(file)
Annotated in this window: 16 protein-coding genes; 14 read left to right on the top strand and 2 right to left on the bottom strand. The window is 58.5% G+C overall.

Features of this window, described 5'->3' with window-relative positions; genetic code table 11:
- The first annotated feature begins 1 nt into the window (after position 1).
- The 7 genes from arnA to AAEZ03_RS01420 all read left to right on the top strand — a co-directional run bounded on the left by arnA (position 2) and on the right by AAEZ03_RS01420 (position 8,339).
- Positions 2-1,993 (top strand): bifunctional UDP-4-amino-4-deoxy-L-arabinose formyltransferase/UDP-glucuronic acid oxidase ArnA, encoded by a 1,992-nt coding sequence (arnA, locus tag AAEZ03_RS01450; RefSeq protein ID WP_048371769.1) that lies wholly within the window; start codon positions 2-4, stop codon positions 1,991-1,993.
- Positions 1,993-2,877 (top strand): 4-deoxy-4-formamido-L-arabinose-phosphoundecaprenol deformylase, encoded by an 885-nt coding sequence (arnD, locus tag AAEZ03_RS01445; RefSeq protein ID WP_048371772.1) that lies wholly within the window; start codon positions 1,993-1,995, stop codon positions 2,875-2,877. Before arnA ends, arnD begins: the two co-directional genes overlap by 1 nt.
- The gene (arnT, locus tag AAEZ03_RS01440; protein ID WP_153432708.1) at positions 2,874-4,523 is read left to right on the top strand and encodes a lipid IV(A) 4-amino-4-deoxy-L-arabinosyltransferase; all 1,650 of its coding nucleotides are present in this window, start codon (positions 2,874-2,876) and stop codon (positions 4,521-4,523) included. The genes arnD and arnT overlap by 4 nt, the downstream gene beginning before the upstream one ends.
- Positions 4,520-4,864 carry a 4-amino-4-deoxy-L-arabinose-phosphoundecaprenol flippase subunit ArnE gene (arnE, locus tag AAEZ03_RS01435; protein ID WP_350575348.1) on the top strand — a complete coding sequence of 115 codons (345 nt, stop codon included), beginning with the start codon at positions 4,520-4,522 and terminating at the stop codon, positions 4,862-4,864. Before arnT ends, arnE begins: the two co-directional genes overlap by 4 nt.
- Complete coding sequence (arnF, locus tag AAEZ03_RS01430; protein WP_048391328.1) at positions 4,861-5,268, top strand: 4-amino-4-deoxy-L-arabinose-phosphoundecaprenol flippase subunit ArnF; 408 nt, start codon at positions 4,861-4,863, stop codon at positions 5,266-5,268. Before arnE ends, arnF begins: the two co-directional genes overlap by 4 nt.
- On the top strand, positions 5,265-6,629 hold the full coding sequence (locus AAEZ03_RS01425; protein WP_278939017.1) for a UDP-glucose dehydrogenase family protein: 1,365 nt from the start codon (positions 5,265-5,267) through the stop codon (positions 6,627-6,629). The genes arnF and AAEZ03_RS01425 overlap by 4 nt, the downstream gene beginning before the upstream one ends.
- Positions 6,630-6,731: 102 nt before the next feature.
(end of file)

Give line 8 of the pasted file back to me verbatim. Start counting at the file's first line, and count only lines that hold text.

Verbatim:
- Positions 4,520-4,864 carry a 4-amino-4-deoxy-L-arabinose-phosphoundecaprenol flippase subunit ArnE gene (arnE, locus tag AAEZ03_RS01435; protein ID WP_350575348.1) on the top strand — a complete coding sequence of 115 codons (345 nt, stop codon included), beginning with the start codon at positions 4,520-4,522 and terminating at the stop codon, positions 4,862-4,864. Before arnT ends, arnE begins: the two co-directional genes overlap by 4 nt.